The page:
AI – Imitation is the Most Insincere Form of Flattery
This summer, I’ve been thinking about AI – Artificial Intelligence. This is AI’s Year Zero. Hence, this article attempts a response to AI by taking an informed view of the current issues and how these may impact writers like me.
I use digital technology daily as a consumer and content creator. After all, the origins of this website date back 25 years. And who doesn’t use the Internet? However, I no longer use social media platforms. This is partly because of the declining quality of content and because they extract behavioural value from us for profit. As usual, it’s not the technology itself that’s harmful; it’s how it’s used (and abused).
In short – I’ve decided to use something other than AI on this website – me.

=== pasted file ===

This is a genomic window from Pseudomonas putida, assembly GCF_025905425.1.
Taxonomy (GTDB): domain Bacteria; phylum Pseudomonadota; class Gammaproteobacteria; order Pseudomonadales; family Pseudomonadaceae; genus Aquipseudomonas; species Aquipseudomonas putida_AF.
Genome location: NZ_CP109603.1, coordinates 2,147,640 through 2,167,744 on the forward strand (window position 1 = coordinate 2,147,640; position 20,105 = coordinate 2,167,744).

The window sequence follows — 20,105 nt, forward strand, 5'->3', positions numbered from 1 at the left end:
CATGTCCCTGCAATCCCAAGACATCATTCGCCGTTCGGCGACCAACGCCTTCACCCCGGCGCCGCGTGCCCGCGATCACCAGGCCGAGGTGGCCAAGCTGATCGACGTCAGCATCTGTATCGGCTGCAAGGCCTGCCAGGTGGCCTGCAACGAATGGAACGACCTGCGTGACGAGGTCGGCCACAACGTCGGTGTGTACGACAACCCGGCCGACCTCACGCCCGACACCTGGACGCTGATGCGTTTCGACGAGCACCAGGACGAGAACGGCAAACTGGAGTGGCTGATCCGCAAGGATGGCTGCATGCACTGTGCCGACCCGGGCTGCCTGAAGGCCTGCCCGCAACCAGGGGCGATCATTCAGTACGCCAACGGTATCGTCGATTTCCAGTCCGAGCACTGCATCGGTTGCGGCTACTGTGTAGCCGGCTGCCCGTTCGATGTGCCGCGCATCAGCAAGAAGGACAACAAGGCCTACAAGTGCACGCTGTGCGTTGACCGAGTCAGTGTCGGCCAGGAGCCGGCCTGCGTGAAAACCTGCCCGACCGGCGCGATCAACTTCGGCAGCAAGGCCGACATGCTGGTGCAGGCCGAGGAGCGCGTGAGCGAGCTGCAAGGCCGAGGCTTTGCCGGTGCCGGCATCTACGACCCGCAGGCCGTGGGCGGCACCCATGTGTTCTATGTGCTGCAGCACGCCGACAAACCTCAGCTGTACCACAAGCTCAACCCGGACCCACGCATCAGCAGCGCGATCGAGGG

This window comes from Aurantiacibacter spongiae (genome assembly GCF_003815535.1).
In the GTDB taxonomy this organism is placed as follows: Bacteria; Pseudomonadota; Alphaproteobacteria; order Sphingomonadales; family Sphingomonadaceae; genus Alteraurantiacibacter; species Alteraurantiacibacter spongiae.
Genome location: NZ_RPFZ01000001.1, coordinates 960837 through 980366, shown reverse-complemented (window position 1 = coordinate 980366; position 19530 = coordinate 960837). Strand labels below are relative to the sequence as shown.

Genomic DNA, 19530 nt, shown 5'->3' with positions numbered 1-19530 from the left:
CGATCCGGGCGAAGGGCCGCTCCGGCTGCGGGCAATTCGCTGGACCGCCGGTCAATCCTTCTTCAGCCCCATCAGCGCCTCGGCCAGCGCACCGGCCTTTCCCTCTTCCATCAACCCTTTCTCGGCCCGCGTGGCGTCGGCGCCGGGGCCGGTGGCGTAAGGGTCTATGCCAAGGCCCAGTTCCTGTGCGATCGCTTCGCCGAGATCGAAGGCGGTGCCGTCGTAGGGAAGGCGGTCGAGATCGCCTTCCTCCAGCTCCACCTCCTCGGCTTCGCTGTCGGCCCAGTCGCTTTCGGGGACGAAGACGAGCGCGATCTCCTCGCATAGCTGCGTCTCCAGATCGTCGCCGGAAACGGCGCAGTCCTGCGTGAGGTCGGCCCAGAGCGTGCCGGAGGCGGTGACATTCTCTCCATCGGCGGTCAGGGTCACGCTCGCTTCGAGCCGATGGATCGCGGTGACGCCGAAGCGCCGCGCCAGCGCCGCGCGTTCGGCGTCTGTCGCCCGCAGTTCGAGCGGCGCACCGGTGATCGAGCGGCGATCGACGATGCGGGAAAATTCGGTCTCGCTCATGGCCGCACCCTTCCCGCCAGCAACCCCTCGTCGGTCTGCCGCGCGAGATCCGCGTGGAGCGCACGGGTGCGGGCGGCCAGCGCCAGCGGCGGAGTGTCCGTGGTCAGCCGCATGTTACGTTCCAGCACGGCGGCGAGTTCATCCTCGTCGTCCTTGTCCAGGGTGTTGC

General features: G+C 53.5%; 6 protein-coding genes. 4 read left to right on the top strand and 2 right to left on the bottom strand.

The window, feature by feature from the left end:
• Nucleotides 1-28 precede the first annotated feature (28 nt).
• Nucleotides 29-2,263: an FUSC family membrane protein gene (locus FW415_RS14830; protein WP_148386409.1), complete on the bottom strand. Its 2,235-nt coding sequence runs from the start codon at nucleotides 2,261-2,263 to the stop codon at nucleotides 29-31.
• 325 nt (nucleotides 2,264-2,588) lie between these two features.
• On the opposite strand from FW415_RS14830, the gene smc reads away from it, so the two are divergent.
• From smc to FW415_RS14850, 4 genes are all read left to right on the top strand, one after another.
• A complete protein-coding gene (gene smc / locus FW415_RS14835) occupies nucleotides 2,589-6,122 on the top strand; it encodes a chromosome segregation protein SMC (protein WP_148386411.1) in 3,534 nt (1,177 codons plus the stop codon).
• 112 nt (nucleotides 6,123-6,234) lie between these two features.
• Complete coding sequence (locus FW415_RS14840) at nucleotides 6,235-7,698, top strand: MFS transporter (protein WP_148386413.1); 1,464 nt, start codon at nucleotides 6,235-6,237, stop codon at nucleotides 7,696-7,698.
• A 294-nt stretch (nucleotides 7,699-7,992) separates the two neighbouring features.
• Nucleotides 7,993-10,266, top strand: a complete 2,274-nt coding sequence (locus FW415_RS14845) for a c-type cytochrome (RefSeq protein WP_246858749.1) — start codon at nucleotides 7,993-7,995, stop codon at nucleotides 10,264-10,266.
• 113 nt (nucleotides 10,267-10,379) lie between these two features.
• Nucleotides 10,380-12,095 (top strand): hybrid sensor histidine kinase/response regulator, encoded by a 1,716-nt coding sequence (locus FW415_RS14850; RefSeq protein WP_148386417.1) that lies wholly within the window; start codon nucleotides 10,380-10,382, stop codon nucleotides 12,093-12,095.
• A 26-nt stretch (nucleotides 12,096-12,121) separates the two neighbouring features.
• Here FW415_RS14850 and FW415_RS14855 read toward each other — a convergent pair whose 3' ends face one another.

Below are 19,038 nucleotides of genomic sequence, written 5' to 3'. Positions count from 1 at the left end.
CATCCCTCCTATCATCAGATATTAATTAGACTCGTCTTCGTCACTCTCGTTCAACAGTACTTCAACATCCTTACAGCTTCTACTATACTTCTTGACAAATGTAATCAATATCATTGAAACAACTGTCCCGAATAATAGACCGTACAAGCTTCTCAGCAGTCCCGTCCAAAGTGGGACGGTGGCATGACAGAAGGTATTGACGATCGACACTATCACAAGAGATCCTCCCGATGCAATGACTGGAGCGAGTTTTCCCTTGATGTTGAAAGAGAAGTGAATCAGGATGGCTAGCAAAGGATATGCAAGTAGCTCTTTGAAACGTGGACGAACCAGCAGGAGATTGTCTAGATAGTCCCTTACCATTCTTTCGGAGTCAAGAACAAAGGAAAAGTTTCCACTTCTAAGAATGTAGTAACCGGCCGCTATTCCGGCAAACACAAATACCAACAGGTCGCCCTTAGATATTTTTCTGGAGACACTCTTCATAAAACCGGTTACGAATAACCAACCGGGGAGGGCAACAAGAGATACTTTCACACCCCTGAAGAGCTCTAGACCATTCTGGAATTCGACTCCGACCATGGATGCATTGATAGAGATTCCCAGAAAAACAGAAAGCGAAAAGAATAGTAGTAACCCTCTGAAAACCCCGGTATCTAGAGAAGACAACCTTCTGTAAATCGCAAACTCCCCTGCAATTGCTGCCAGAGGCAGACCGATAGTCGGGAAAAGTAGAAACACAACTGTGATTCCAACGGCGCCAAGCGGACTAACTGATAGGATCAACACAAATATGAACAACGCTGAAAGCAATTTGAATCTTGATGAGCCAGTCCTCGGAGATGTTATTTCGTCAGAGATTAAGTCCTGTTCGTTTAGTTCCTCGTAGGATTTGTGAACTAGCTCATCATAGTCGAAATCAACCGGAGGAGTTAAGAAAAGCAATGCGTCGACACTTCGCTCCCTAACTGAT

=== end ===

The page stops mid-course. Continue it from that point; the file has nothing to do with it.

“Look, Dave, I can see you’re really upset about this. I honestly think you ought to sit down calmly, take a stress pill, and think things over. I know I’ve made some very poor decisions recently, but I can give you my complete assurance that my work will be back to normal. I’ve still got the greatest enthusiasm and confidence in the mission. And I want to help you.” 1.
Claim and Counter-claim
Proponents of AI, usually those with the biggest vested interests, claim that it’ll save the world – from climate emergencies, diseases, poverty, and ourselves. In short, Utopia is, like always, just around the corner.
Others predict dystopian outcomes, where AI enslaves us all to robots, with the inevitable extinction of the human race. Maybe – but AI is NOT sentient; while AI now does well in the Imitation Game, it remains an inanimate parrot and wouldn’t pass the Dunning-Kruger incompetence test. If AI were to develop a mind with consciousness and thought, that would be genuinely scary.